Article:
By 1986, Americans had grown used to the miraculous idea that men and women could soar into space. The NASA space program was a point of national pride, the rare government agency that provided good news and exhibited America's technological prowess.
But such blind confidence came to a tragic end on Jan. 28, 1986.
Create an account with the same email registered to your subscription to unlock access.
That day thousands of spectators, dressed for a cold morning, awaited the launch of Space Shuttle Challenger in Cape Canaveral, Florida. Across the country, students were being treated to a similar view thanks to NASA, which had arranged for the mission to be broadcast into hundreds of classrooms in honor of the program's first citizen astronaut, New Hampshire teacher Christa McAuliffe.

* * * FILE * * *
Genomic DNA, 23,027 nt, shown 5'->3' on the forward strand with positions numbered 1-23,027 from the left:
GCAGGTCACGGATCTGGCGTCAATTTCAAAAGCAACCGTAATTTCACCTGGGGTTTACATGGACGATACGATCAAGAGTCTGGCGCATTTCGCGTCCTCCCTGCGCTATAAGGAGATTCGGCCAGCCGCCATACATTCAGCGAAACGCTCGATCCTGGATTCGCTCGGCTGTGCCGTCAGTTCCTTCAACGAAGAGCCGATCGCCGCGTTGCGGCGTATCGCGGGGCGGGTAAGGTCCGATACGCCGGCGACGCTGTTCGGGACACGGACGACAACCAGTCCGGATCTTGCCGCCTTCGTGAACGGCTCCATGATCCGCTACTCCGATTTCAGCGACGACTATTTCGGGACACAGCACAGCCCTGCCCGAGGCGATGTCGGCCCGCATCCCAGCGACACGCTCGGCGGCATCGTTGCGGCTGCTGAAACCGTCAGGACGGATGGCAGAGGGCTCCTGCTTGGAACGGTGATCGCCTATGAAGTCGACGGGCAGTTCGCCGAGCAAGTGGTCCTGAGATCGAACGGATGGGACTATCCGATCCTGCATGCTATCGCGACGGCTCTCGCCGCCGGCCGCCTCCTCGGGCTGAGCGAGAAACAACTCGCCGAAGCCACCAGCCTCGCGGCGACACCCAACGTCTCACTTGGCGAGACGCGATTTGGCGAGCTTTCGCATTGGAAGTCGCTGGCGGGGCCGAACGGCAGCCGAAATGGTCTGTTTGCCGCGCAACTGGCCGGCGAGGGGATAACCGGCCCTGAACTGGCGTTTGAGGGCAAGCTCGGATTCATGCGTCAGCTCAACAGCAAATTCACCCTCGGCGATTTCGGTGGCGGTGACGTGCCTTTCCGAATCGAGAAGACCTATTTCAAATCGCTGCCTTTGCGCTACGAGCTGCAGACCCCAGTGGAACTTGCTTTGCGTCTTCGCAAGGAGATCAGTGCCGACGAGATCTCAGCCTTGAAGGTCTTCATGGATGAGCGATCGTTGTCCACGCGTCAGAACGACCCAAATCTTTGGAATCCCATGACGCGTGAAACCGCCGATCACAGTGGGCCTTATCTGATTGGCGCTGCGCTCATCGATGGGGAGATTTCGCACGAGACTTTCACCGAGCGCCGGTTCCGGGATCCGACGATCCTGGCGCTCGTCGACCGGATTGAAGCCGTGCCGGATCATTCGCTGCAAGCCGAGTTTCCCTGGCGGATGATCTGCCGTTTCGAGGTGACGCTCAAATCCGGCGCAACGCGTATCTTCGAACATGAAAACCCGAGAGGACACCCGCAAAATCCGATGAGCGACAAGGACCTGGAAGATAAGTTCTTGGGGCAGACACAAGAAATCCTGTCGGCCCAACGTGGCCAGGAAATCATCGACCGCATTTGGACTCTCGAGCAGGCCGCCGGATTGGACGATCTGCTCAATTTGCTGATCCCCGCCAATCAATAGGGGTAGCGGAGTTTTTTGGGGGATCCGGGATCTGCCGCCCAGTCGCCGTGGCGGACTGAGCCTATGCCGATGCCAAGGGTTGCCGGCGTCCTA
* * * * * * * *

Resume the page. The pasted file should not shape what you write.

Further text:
For those witnesses, looks of delight and wonder turned to horror just 73 seconds after liftoff when the shuttle tore apart in midair, killing all seven astronauts on board.
Those who missed the live event would be haunted by the eerie sight — two plumes of smoke erupting from a fireball 10 miles above ground — that would be played over and over on network television as the investigation into the disaster played out and a nation mourned.
"This was a trauma to the nation's psyche," Astronaut and former Senator Bill Nelson said of the event. Ronald Reagan canceled his State of the Union address, set for that evening, and instead tried to console a shocked public over their shared loss.
Below, a look back at the fateful day that grounded a nation's space aspirations.